Feedback to Draft Copyright Rules, 2012

Posted by Pranesh Prakash at Sep 29, 2012 11:30 AM |
The Centre for Internet & Society submitted its written comments on the Draft Copyright Rules, 2012 to Mr. G.R. Raghavender, Registrar of Copyrights & Director (BP&CR), Ministry of Human Resource Development.

G.R. Raghavender
Registrar of Copyrights & Director (BP&CR)
Copyright Office
Department of Higher Education
Ministry of Human Resource Development
4th floor, Jeevan Deep Building,
Parliament Street
New Delhi — 110001

Dear Sir,

This submission contains comments from the Centre for Internet and Society on the Draft Copyright Rules, 2012.  I apologize for the slight delay in submitting these.

Yours sincerely,
Pranesh Prakash
Policy Director
Centre for Internet and Society

Relinquishment of Copyright


The law in India allows anonymously and pseudonymously created works to be copyrighted as well, as is clear from section 23 of the Copyright Act. However, rule 8 as it currently is does not allow such authors to relinquish copyright. Relinquishment of copyright is a very different kind of act from registration of copyright, and hence it is not necessary to seek the same categories of information from both. Certain categories of information sought during registration of copyright ("class of work", "language of the work", "nationality of author") are required not because they help identify a work, but because they help in indexing the work ("class of work", "language of work") or in ensuring that the work is copyrightable in India ("nationality of author"). Such considerations do not matter when it comes to relinquishment of copyright, i.e., when a work is allowed to pass into the public domain. Further, technological progress has made it difficult to determine the answer to a question like "country of first publication", "nationality of the publisher", etc. If a work has been uploaded by an author on to his blog, is the publisher the author or the person hosting the blog? If an Indian author residing in India first publishes a work on the server located in Argentina, is the country of first publication India or Argentina? The answer to these questions does not make a difference to the issue of relinquishment of copyright. The only information that is required for relinquishment of rights is a) what work is being put in the public domain, b) by whom, c) from when.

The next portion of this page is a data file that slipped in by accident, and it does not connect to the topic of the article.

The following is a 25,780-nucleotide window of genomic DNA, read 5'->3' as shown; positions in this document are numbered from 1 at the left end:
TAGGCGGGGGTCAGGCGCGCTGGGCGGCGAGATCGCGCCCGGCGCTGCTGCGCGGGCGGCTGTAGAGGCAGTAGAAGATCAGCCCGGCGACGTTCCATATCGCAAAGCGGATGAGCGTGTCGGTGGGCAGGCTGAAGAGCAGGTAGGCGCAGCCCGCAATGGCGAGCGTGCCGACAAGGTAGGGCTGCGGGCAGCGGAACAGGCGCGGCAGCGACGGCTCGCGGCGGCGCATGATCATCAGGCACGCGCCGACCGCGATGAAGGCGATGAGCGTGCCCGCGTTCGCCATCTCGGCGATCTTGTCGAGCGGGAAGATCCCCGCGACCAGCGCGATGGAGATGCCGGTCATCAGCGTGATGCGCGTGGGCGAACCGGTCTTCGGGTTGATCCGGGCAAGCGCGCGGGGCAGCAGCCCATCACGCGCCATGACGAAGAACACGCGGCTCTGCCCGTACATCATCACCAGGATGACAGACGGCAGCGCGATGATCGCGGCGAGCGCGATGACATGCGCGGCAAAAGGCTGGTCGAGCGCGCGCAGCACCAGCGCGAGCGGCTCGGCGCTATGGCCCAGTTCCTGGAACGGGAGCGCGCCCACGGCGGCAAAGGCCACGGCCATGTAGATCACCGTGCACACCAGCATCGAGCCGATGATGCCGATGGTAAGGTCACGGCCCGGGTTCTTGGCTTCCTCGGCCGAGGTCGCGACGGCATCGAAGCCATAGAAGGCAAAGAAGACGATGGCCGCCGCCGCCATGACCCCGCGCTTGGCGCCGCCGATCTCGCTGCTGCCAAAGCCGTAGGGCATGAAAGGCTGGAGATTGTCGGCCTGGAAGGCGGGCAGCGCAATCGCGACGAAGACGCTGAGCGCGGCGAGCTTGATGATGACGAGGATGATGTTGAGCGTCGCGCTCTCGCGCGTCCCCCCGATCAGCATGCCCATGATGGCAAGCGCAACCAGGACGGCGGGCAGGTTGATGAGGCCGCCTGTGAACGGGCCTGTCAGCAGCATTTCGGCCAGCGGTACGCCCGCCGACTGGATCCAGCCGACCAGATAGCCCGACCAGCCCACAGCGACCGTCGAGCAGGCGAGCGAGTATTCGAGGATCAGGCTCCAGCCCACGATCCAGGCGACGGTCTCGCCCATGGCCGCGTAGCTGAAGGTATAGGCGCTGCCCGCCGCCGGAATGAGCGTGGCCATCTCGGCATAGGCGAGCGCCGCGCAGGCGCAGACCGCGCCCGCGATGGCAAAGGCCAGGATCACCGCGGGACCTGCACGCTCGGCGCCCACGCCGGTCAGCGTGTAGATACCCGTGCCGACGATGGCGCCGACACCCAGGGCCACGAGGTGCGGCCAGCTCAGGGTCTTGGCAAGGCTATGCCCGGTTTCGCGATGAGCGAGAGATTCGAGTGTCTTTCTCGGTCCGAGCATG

Furthermore, the current requirements of rule 8 cannot easily be satisfied by using most of the popular means of relinquishing copyright (such as the CC0 — Creative Commons Zero — licence).


Rule 8 be modified to read: A public notice issued by an author relinquishing his or her rights as per subsection (1) of section 21 of the Copyright Act, shall include the following details: (a) Title of the work (b) Full name, or pseudonym, in case the work has not been created anonymously (c) Date of issuance of the notice (d) If copyright in the work is registered under section 45, the registration number.